Jump to content



Photo

Possible reversal in Oracle v Google

android google java oracle

  • Please log in to reply
18 replies to this topic

#1 Bad Man Duke

Bad Man Duke

    Neowinian

  • 256 posts
  • Joined: 06-August 12
  • Location: Illinois, USA
  • OS: Windows 8.1
  • Phone: Nokia Lumia 920

Posted 04 December 2013 - 19:01

It's being reported that the ruling against Oracle that deemed source code from Java that was copied into Android as not protected by copyright law might be reversed by an appellate court.

 

http://www.reuters.c...E9B30UT20131204

 

 

We might end seeing this one go back to another trial.

 




#2 greenwizard88

greenwizard88

    Neowinian Senior

  • 1,746 posts
  • Joined: 28-November 04

Posted 04 December 2013 - 19:20

Good. The ruling never "felt" right. I don't like the idea that someone can copyright an API, but Google basically made a carbon copy of everything.. It's like if someone copied a painting vs copying a few brush strokes. One is plagiarism, the other is fair use. This sort of allowance already exists in music, I don't see why it can't be applied to APIs too.



#3 OP Bad Man Duke

Bad Man Duke

    Neowinian

  • 256 posts
  • Joined: 06-August 12
  • Location: Illinois, USA
  • OS: Windows 8.1
  • Phone: Nokia Lumia 920

Posted 04 December 2013 - 19:29

I think that was the main sticking point one of the judges asked Google's main council, who did admit they are not allowed to copy their competitor's API's.

 

What I am really curious to see is if Oracle wins, and forces Google to make Android Java compliant (their chief sticking point outside of the other complaints), then how that will effect the apps. Such as platforms that support Java natively (Windows 8 for example), whether those apps will then also work on those platforms.

 

I think that presents a rather intriguing scenario. It sure would make the "app-gap" rather irrelevant, which in my book would be great for consumers.

 

Good. The ruling never "felt" right. I don't like the idea that someone can copyright an API, but Google basically made a carbon copy of everything.. It's like if someone copied a painting vs copying a few brush strokes. One is plagiarism, the other is fair use. This sort of allowance already exists in music, I don't see why it can't be applied to APIs too.



#4 ichi

ichi

    Akihabara Style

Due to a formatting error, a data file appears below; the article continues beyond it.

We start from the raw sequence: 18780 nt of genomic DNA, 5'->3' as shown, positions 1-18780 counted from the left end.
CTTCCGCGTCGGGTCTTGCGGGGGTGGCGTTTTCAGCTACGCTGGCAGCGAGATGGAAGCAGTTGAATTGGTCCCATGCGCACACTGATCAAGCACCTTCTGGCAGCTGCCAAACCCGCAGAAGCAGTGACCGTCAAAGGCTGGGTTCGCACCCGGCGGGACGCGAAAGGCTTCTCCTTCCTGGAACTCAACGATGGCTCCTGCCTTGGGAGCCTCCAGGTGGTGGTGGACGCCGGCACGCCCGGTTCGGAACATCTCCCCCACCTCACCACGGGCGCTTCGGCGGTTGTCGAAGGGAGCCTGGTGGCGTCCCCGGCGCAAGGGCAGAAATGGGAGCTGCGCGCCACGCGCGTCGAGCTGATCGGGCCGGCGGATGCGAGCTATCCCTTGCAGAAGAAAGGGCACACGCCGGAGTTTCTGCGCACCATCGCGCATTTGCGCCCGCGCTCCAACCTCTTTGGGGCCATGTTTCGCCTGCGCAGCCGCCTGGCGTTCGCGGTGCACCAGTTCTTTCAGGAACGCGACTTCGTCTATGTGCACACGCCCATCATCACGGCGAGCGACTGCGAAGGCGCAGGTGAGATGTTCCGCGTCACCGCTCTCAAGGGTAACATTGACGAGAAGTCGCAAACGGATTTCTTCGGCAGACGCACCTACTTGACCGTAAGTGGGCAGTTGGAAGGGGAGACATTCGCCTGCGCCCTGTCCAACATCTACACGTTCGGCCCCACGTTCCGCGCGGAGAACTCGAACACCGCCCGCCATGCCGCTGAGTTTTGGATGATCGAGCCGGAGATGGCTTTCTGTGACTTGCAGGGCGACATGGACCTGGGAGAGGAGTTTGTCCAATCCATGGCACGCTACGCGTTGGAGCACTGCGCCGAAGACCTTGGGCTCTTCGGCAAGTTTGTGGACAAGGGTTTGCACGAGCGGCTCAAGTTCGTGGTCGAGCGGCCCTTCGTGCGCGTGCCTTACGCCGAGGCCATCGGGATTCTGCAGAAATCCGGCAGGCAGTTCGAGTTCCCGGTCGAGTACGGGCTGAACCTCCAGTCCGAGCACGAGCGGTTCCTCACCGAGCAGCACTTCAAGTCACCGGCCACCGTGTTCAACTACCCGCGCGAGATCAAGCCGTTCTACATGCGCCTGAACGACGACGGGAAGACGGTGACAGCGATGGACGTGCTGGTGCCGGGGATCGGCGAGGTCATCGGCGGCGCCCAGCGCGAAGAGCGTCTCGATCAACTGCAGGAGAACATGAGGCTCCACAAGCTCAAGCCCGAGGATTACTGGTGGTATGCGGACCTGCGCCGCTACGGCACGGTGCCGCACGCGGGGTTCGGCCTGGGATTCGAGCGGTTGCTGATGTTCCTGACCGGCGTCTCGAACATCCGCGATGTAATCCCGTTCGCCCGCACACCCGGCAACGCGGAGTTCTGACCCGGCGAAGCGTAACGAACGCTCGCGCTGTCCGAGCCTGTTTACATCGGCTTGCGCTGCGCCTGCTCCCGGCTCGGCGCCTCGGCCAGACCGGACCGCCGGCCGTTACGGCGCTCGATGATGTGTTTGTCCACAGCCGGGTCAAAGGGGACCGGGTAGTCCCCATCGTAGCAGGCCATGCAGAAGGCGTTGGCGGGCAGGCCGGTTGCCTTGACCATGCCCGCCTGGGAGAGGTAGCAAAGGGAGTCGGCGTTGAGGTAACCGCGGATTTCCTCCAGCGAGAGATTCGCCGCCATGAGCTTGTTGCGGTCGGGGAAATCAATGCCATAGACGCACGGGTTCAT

• 4,893 posts
  • Joined: 20-December 04

Posted 05 December 2013 - 00:22

What I am really curious to see is if Oracle wins, and forces Google to make Android Java compliant (their chief sticking point outside of the other complaints), then how that will effect the apps. Such as platforms that support Java natively (Windows 8 for example), whether those apps will then also work on those platforms.

I think that presents a rather intriguing scenario. It sure would make the "app-gap" rather irrelevant, which in my book would be great for consumers.


Java compliant or not, Dalvik is open source. There's nothing stopping anyone from implementing it on any platform (eg. see Sailfish).

#5 vcfan

vcfan

    POP POP RET

  • 4,768 posts
  • Joined: 12-June 11

Posted 05 December 2013 - 00:25

Java compliant or not, Dalvik is open source. There's nothing stopping anyone from implementing it on any platform (eg. see Sailfish).


and there would be nothing stopping oracle from going after them (if they win the ruling) .

#6 ichi

ichi

    Akihabara Style

  • 4,893 posts
  • Joined: 20-December 04

Posted 05 December 2013 - 06:36

and there would be nothing stopping oracle from going after them (if they win the ruling) .


True, but consumers would win the same no matter who wins this case.

At least regarding that "app-gap", because according the EFF everyone would lose big time if APIs are ruled to be copyrightable.

#7 HawkMan

HawkMan

    Neowinian Senior

  • 21,393 posts
  • Joined: 31-August 04
  • Location: Norway
  • Phone: Noka Lumia 1020

Posted 05 December 2013 - 07:11

why would copyrightable API's make everyone lose ? why should another company be able to rip of someone else API instead of making their own ? it's just an API. if you want something established, just use one of the already open ones or license one. 



#8 ichi

ichi

    Akihabara Style

  • 4,893 posts
  • Joined: 20-December 04

Posted 05 December 2013 - 11:59

why would copyrightable API's make everyone lose ? why should another company be able to rip of someone else API instead of making their own ? it's just an API. if you want something established, just use one of the already open ones or license one.


http://m.cnet.com/ne...m/57586990?ds=1